Stuttering, Self-Harm, and Counseling


I am graduate student at Illinois State University. I had attended ASHA last Fall in Chicago and saw a presentation on “Stuttering and Suicide”. It was both moving and intriguing, as I do not believe there was a dry eye in the entire presentation. I never truly understand the emotional difficulties that an individual would face when dealing with a stutter. My question is: as a speech-language pathologist, how can you provide the most beneficial therapy to an individual who is struggling to the point of thoughts of self-harm? Also, where would one draw the line between what our scope of practice says to do and referring the patient elsewhere? I believe that as a speech-language pathologist, it is critical to be aware of situations such as these and how to handle them. Thanks!

 1,736 total views,  2 views today


Stuttering, Self-Harm, and Counseling — 12 Comments

  1. Speech-language pathologists, unless they have qualifications also in clinical psychology or psychiatry, do not have the skills or the health care resources to deal with self harm ideation. Such cases need priority referral to appropriate health services. Indeed, those who stutter are at considerable risk of mental health problems. This is a challenge because clinical psychology is not the domain of speech-language pathologists. However, it is possible to obtain post-graduate qualifications in cognitive behaviour therapy, and standalone Internet mental health intervention for stuttering seems viable according to recent publications.

  2. There was a great article in the ASHA Leader a couple months ago about this very topic, and it may give you some insight into the best ways SLPs can respond if this issue comes up.

  3. I agree with Mark Onslow that most SLPs, unless specifically trained in psychopathology and its treatment would not want to work alone with a client who appears to be suicidal, either because of his/her stuttering or something else. That said, it is often possible to work as a co-therapist with a mental health professional who knows about managing patients with suicidal tendencies but who knows little about stuttering. This arrangement requires a great deal of careful coordination and clear communication, but it can be helpful. (See Cox, 1986.)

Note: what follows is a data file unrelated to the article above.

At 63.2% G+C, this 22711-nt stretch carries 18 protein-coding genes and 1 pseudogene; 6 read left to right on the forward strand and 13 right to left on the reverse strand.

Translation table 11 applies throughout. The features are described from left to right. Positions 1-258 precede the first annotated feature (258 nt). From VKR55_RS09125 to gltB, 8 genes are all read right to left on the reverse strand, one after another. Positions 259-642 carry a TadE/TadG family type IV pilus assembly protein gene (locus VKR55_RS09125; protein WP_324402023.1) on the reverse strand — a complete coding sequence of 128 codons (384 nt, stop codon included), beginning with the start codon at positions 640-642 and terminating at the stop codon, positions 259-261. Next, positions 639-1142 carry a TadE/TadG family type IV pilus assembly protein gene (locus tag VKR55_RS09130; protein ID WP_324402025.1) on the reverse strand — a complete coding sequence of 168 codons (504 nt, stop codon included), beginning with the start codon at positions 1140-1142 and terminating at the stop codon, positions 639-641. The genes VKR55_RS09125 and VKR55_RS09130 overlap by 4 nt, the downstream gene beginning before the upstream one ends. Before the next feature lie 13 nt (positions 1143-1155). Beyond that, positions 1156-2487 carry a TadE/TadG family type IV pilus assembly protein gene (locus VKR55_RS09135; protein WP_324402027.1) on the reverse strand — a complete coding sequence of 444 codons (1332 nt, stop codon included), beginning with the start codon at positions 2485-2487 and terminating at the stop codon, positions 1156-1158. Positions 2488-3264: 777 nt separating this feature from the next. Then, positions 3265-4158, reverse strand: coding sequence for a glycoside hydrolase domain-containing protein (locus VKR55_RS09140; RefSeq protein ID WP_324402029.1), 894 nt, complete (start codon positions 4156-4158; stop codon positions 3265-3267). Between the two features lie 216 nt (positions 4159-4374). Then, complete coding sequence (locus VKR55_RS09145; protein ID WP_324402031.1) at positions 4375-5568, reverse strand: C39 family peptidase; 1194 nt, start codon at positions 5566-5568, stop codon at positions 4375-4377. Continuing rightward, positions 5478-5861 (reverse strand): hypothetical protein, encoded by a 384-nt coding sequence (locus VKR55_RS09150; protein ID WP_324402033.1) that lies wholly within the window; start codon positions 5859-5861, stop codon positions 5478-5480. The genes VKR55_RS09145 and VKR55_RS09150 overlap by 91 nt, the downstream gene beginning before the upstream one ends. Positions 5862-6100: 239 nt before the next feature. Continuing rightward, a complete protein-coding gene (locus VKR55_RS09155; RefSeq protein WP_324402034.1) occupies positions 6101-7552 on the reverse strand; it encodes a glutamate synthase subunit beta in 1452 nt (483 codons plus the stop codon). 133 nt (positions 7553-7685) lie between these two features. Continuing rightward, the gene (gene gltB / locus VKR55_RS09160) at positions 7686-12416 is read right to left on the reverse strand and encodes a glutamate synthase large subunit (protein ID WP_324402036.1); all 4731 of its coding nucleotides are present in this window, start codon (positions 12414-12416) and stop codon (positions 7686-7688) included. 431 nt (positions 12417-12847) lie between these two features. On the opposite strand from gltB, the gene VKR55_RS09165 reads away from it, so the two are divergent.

I am not sure that Mark meant to imply that a large percentage of those who stutter are at “considerable risk of mental health problems.” There is a large body of literature that suggests that most serious mental health problems occur in stuttering populations at about the same rate as the nonstuttering population. Of course, recent evidence, especially in Austraiia, has shown that clinically measurable social anxiety is more common in those who stutter that previously thought. That may be true, but minimal social anxiety is very, very far from being suicidal in most cases. In all my years of treating adults who stutter, I have only had a handful whom I believed were at risk for suicide.

    This, in my mind, is similar to the recent evidence of measurable language problems in stutterers. Yes, subtle language problems do exist at greater rates than previously thought, but to consider people who stutter similar to most “language disorders” would be to confuse very mild problems with very significant problems.

    This is my “two bits” worth. I hope it helps. Ken St. Louis

    • Hi, Ken,
      What has been your experience with collaborating with mental health professionals in your practice ? How often do you refer clients to a psychologist or LCSW?

      • Nora,

        I have rarely collaborated with mental health professionals in treatment, especially in recent years when I have spent more and more of my time in research. The few times, however, that I did work as a “co-therapist,” I found it useful. In one instance, the stutterer did not want to actually go to see a counselor because that would imply he was “crazy.” In this case, the graduate student clinician and I met with the counselor every week to discuss what we would do in “speech” therapy that would serve both our purpose and that of the mental health professional. In a few other cases, the client saw both of us at different schedules during the week.

        I have referred to mental health professionals either through past experience with them or, a few times, by simply asking colleagues who they thought might be both good and open to a co-therapist arrangement.